It is hard not to succumb to peer pressure at sixteen when your cool friends are smoking on the back of the bus, swigging Boone’s Farm, or doing the nasty on the game room couch in their parents’ basement. “C’mon, just try it. It’s okay. Everybody is doing it.” But what about peer pressure when you are in your twenties and thirties and everyone around you is simply breathing, living life, planning for their future and you have end stage cancer? “C’mon, just keep going. You can do it. I know you want to,” your friends root. So how in this instance do you “Just say no”?
“Letting go.” This is more than just a cheesy affirmation when it comes to cancer. It is a euphemism for accepting your death. Jane E. Brody recently wrote an article in the New York Times titled In Cancer Therapy, There Is a Time to Treat and a Time to Let Go. Most interesting was a study revealing that last ditch chemo efforts do not stave off death. In fact, some doctors think that aggressive treatment at end stage cancer may actually hasten death. So why do patients stick to treatment when their days are so numbered? Brody discussed doctors’ emotional and even financial incentives for offering prolonged treatment, and dissected the question of how does a patient say enough is enough. I feel an additional reason that patients opt for prolonged treatment at end stage cancer is the massive peer pressure to stay alive that is put on patients by families, friends, and partners.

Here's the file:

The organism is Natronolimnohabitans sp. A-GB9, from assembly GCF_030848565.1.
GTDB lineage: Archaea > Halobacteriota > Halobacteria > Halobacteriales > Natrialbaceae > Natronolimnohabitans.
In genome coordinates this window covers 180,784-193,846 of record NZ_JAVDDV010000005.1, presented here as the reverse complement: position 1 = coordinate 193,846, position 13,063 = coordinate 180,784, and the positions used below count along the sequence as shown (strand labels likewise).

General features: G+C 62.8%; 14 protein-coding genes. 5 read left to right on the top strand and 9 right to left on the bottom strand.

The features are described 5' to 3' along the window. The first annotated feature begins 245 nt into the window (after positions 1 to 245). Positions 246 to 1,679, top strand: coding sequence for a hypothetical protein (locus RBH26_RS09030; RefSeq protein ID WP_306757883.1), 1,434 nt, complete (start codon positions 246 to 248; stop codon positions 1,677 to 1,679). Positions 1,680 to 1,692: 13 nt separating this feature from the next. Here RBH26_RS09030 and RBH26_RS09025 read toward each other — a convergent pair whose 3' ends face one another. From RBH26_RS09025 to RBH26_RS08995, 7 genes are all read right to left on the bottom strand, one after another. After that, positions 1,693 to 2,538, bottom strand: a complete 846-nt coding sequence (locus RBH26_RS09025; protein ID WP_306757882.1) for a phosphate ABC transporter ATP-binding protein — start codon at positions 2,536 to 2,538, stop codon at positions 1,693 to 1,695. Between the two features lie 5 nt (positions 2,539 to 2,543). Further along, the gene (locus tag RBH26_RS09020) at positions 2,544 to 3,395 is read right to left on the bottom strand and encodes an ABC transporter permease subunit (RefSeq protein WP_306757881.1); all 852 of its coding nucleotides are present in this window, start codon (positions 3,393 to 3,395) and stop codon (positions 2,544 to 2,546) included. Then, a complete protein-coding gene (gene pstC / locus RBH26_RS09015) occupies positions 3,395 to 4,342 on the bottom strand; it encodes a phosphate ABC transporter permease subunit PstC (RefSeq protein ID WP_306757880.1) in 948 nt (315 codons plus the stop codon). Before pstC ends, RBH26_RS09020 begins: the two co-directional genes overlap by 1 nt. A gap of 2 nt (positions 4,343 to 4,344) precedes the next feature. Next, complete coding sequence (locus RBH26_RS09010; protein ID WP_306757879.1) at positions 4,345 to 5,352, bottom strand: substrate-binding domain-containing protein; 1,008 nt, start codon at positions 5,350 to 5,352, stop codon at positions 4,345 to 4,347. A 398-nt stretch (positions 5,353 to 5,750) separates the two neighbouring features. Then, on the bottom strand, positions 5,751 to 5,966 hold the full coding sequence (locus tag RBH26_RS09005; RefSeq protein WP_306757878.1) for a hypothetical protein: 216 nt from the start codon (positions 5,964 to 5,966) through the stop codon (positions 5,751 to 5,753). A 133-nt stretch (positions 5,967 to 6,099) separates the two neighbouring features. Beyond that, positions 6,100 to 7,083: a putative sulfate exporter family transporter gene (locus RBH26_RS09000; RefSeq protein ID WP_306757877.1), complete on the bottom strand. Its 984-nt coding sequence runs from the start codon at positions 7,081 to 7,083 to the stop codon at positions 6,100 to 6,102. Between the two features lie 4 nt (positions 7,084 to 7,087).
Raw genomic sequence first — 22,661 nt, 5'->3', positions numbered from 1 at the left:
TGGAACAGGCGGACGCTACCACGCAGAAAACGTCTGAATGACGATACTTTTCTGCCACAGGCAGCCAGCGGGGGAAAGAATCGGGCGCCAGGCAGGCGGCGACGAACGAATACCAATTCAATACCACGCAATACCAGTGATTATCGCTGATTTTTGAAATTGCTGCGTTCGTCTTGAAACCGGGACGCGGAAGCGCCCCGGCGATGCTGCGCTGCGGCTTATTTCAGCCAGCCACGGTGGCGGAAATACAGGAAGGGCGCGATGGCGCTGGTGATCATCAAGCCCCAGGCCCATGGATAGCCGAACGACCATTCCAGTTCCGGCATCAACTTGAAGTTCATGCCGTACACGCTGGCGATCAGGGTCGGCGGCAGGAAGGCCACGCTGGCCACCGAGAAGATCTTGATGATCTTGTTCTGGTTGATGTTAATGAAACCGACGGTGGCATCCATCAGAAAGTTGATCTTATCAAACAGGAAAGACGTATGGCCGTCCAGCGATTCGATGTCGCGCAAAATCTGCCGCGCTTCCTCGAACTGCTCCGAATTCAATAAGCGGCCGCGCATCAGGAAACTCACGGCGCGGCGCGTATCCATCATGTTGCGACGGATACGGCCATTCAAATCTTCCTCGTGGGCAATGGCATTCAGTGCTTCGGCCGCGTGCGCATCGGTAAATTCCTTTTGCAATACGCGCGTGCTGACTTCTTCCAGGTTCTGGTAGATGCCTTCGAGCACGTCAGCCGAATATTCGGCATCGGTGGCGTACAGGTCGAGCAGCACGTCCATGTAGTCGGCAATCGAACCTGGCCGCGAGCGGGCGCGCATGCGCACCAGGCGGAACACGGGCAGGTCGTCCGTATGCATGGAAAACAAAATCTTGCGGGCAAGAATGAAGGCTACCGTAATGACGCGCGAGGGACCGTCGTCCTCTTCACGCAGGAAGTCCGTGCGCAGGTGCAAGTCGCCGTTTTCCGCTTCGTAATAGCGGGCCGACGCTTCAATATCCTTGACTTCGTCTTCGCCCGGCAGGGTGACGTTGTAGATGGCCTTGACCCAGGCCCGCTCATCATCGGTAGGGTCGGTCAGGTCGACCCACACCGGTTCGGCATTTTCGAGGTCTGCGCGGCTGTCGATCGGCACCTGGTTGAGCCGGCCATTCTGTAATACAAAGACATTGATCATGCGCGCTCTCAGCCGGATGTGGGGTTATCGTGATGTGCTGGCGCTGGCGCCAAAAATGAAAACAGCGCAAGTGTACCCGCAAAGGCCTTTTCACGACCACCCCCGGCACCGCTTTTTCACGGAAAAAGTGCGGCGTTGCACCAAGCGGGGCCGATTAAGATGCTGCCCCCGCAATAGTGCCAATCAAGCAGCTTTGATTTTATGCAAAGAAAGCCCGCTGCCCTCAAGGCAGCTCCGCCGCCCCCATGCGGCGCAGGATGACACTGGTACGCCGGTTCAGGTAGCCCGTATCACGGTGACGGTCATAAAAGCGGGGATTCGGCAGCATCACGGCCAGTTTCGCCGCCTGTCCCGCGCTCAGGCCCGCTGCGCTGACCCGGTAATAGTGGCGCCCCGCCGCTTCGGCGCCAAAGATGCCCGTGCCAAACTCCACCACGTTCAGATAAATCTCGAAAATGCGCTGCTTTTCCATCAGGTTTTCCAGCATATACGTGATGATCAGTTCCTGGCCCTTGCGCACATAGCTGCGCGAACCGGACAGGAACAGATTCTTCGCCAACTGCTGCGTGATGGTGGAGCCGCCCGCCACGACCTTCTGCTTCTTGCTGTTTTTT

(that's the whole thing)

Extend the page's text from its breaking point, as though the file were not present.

The 20 and 30-something cancer population’s patient enrollment in hospice is practically non-existent. I have sat on the beds and sofas of many young cancer patients and talked about the nitty gritty prospects of their death. Screw the idea of living a few more minutes or a few days longer; they expected to live decades longer. Most of those who I spoke with were aching to talk to me about the end of their life. The challenge for many was not in facing the end for themselves. The difficulty was in not being able to express their thoughts and ideas to friends and family, who lovingly and relentlessly cheered them on from the sidelines to kick cancer’s ass, as though they were super heroes instead of mortal beings facing the tremendous task of accepting death.
The question of when to “let go” is one that is strongly influenced by a circle of people surrounding the patient. Have any of you tried to speak with your friends and family about your death? And if so, how did it go?